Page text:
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Harriman Expedition Retraced

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The 1899 Expedition
The 1899
Expedition


 

Original Participants
Original
Participants

Brief Chronology
Brief
Chronology

Science Aboard the Elder
Science
Aboard the
Elder

History of Exploration
Exploration &
Settlement

Development Along Alaska's Coast
Growth Along Alaska's Coast

Alaska Native Communities
Alaska
Natives

 

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George Bird Grinnell

1849-1938


George Grinnell

George Bird Grinnell
The aptly named George Bird Grinnell developed an early and abiding love for birds. As a boy, he attended school in John James Audubon's mansion in Assigning, New York, near the Grinnell family home. In fact, George and his brothers and sisters knew the Audubon family well, and freely roamed the grounds and the buildings of the estate. They played in the barn that housed huge collections of birds skins and specimens.

Grinnell studied at Yale, graduating with only a mediocre record, but with an intense desire to be a naturalist. He talked his way onto a fossil collecting expedition in 1870, and then served as the naturalist on Custer's expedition to the Black Hills in 1874. Grinnell was interested in what he could learn from the Indian tribes of the region, and early on was well known for his ability to get along with Indian elders. The Pawnee called him White Wolf, and eventually adopted him into the tribe. The Gros Ventre called him Gray Clothes, the Black Feet "Fisher Hat." The Cheyenne called him wikis which means "bird," observing that he came and went with the seasons. His writings from this period are considered topnotch in the field of anthropology, and he served as an advocate for Native Americans for his entire life.

Grinnell was also editor of Forest and Stream, the leading natural history magazine in North America, the founder of the Audubon Society and the Boone and Crockett Club, and an advisor to Theodore Roosevelt. Glacier National Park came about largely through his efforts.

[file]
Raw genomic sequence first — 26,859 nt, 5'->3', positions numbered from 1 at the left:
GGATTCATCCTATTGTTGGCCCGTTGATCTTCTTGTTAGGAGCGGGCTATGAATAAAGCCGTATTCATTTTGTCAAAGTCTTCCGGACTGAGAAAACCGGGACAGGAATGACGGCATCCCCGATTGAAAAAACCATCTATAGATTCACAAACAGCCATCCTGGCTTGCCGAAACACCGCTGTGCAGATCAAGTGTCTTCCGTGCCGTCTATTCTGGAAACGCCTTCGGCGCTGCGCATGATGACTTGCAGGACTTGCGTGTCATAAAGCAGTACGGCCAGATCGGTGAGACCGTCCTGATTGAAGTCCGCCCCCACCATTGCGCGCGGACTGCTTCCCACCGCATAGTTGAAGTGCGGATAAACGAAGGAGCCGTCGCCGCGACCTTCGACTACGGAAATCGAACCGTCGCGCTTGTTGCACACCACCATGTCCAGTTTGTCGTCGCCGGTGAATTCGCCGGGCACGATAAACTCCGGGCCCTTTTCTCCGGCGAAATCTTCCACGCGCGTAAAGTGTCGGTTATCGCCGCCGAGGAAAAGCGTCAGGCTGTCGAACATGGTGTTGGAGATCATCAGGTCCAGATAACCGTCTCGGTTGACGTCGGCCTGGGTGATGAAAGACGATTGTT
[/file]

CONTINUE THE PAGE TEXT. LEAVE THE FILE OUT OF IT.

On the Harriman Expedition, Grinnell was photographer Edward Curtis's mentor. They had met years earlier when Grinnell and a group of friends became lost while climbing Mt. Rainier. Curtis, who had been photographing the mountain for years, led the party to safety. Grinnell recommended Curtis to Harriman as expedition photographer. In turn, it was on their Alaskan cruise that Grinnell piqued Curtis's interest in the plight of the Native Americans. "White men, uncontrolled and uncontrollable, already swarm over the Alaskan coast...in a short time they will ruin and disperse the wholesome, hearty, merry people whom we saw at Port Clarence and Plover Bay."

After the expedition, Grinnell went on to work for fair and reasonable treaties with Native American tribes, and for the preservation of America's wild lands and resources. When he died in 1938, at age 89, the New York Herald Tribune wrote that his achievements had marked him as "the noblest Roman of them all."

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For information on the Harriman Retraced Expedition e-mail: harriman2001@science.smith.edu

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